Boris Johnson pledges to change human rights laws to support military veterans

11 November 2019, 06:27 | Updated: 11 November 2019, 06:32

Both party leaders suspended election campaigns to attend remembrance services
Both party leaders suspended election campaigns to attend remembrance services. Picture: PA

Ahead of the General Election, both major parties have announced their plans to support armed forces personnel and those who have served.

The Conservative Party has used Armistice Day to announce a raft of measures aimed at military personnel and their families.

On Remembrance Sunday the party announced a new railcard for veterans which would give those who have served a third off train fares.

In a bid to "ease pressure on families and promote recruitment and retention of women in the services," the Conservatives have announced new ‘Wraparound’ childcare for armed forces families.

Other moves relating to employment after service include guaranteed job interviews for veterans for any public sector role they apply for and a proposed tax cut for every business that employs veterans by scrapping employer National Insurance contributions for a year for every new employee who has left the armed forces.

Ahead of a trip to the Black Country to mark Armistice Day, the Prime Minister Boris Johnson said: “As we remember the ultimate sacrifice made by our brave men and women for their country just over a century ago, it is right that we renew our commitment to the soldiers, sailors, marines, airmen and veterans of today.

“These measures will mean more childcare support for those who are currently serving. And it will mean that we harness the enormous contribution that veterans can make to our businesses and public sector organisations.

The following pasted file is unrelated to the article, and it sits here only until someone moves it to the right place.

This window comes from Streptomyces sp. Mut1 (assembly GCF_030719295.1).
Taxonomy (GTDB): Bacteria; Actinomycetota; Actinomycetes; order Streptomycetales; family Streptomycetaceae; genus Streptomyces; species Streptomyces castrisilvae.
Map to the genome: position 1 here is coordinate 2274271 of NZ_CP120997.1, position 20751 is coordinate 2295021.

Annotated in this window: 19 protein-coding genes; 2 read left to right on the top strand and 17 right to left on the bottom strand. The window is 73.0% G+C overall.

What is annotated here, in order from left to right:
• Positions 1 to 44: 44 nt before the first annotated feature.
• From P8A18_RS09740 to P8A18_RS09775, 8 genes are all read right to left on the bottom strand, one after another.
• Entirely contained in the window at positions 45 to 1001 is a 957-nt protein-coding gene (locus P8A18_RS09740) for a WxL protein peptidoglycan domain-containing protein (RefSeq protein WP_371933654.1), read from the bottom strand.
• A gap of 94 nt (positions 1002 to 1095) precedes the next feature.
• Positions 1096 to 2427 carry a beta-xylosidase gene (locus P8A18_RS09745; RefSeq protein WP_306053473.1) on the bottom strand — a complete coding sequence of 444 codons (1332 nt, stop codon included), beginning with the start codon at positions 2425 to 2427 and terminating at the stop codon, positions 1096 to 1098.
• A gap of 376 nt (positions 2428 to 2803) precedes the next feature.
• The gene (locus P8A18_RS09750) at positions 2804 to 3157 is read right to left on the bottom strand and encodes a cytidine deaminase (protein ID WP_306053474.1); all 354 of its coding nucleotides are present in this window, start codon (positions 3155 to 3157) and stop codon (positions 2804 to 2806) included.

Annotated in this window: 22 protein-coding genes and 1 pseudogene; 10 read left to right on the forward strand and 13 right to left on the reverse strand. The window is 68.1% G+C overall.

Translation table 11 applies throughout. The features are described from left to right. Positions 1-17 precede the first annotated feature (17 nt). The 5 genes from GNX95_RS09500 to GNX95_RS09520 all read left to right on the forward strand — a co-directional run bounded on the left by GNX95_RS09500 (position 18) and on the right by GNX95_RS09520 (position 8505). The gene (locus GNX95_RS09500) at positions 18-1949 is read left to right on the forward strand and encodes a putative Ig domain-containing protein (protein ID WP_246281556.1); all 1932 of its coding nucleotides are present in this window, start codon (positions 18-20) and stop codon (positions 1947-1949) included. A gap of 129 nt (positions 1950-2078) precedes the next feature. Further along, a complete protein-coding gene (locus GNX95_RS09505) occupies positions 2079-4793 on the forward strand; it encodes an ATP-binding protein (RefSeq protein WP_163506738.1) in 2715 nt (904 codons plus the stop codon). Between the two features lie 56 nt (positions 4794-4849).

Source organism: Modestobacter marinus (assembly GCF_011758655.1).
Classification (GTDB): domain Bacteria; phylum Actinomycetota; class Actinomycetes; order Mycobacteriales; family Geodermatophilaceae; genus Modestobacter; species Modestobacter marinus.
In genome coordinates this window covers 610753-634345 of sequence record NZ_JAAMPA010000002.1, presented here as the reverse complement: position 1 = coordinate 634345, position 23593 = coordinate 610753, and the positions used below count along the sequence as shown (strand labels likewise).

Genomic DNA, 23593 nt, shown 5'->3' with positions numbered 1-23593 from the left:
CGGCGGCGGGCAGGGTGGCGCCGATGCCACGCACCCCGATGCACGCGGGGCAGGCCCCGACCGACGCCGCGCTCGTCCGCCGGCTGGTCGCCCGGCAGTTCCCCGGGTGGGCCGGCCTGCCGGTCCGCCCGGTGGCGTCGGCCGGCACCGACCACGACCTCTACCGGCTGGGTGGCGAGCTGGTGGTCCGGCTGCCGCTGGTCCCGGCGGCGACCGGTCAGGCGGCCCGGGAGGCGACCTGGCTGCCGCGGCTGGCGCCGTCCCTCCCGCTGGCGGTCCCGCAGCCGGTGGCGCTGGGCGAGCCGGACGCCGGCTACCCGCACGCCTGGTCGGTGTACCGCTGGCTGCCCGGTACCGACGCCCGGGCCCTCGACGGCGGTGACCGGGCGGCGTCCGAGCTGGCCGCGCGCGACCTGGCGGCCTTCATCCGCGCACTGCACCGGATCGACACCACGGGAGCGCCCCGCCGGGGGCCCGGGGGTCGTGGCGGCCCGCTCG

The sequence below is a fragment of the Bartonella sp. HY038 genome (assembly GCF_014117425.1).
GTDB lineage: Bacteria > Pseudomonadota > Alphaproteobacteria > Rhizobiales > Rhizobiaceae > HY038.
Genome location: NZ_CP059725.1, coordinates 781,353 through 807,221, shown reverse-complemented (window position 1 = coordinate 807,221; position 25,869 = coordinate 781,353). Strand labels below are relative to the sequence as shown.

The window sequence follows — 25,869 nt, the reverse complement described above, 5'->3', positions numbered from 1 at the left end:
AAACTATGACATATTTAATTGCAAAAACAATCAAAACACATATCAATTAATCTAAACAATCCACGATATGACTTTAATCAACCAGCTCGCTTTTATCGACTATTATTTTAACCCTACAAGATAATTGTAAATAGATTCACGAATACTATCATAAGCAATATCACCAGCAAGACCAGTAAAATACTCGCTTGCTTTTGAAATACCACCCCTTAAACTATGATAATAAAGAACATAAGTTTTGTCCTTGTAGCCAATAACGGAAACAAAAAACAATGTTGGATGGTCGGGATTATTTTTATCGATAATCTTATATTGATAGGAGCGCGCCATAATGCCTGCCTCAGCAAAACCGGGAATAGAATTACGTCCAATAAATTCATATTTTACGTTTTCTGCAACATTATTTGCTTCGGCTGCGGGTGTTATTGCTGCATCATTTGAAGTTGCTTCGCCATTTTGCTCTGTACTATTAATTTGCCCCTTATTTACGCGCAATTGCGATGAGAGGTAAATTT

“If I’m elected on the 12th December, I want the message from my government to our armed forces to be louder and clearer than ever: we salute you and we will always support you.”

The party has also reinforced its commitment to protecting former service personnel from vexatious claims if it is elected.

The Tories have promised to introduce legislation to ensure that the Law of Armed Conflict has "primacy and that laws which are intended to govern peacetime affairs are not applied to service personnel on military operations."

While the Labour Party plan to make five major pledges to support the forces and their families.

The party will aim to "scrap the public sector pay cap," introduce new housing for the armed forces and their families.

Mr Corbyn will also aim to give a "voice for servicemen and women" by looking into creating a representative body, similar to the Police Federation

Jeremy Corbyn, said: “Real security requires decent pay, decent housing, support for our armed forces and their families, and a way to get their voice heard.

"Our forces should not have to put up with pay cuts, sub-standard housing, difficulties accessing school for their children, or face the uncertainty of relying on outsourced providers.

"After a decade of government cuts and outsourcing, Labour offers our armed forces real change with the pay, conditions and respect they deserve."

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